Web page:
Giro d'Italia: How long can Orica GreenEdge keep the maglia rosa?
Austrailan team have Matthews in the wings
After winning the Giro d’Italia team time trial Orica GreenEdge could embark on an extended stay in the maglia rosa. And just like in 2014 when they won the race’s stage one team time trial in Belfast, Michael Matthews looks like the most likely beneficiary.
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Sunday’s flattish stage, 177 kilometres from Abenga to Genova, with just one fourth category climb, is widely expected to end in a bunch sprint. Last year, even though Matthews did not win the second stage starting and finishing Belfast he took over the lead from his teammate Svein Tuft and then held it for six days. He also rounded off his Giro with an impressive uphill stage victory at Monte Cassino.
This time around Orica GreenEdge’s closest rivals on GC are Tinkoff-Saxo and they are probably willing to let the Australians handle the pressure of holding the lead in the first week. So even if Matthews would have sprinters and fast finishers of the calbre of André Greipel (Lotto-Soudal) and Tom Boonen (Etixx-Quick Step) to contend with for the stage, he is in pole position for pink.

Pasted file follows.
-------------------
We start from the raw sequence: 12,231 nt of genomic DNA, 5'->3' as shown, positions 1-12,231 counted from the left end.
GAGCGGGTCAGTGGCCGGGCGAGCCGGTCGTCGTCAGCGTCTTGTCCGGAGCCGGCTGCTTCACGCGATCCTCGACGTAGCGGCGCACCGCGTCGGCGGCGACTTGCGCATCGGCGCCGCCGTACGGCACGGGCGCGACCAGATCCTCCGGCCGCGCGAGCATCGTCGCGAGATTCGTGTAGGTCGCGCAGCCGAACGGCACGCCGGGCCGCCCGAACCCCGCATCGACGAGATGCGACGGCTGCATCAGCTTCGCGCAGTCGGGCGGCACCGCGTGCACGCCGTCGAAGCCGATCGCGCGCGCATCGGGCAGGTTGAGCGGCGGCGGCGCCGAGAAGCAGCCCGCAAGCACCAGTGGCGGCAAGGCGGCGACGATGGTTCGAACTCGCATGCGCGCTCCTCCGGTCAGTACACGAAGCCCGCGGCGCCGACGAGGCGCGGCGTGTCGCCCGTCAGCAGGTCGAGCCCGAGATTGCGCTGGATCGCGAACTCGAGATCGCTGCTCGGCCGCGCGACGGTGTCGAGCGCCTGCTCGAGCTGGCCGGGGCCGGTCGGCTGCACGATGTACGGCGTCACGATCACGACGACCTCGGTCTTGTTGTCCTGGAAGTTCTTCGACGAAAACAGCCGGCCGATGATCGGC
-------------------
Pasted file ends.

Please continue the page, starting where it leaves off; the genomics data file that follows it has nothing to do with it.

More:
“Losing Svein was a big loss, he’s been our best team time trial rider, and to still be able to win - it’s a big one today,” Matt White told Cyclingnews.
“Now we go on the hunt for stages and the best case scenario is to keep the pink jersey as far as Abetone [on stage five].”
“We’ve got a sprint tomorrow [Sunday], and the next few stages, into Sestri Levante [on stage three] and La Spezia [on stage four], they do suit us.” However, he warned, “They’re going to be very hard stages to control.”
Gerrans himself has added that “with tomorrow [Sunday] almost certain to be a sprint, [Michael] Matthews is our best option there, whilst with Peter Weening” - himself a former Giro leader - “and Esteban Chaves we have other options for the hillier stages. Our overall goal though is to keep the jersey for at least the next few days.”
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Alasdair Fotheringham has been reporting on cycling since 1991. He has covered every Tour de France since 1992 bar one, as well as numerous other bike races of all shapes and sizes, ranging from the Olympic Games in 2008 to the now sadly defunct Subida a Urkiola hill climb in Spain. As well as working for Cyclingnews, he has also written for The Independent, The Guardian, ProCycling, The Express and Reuters.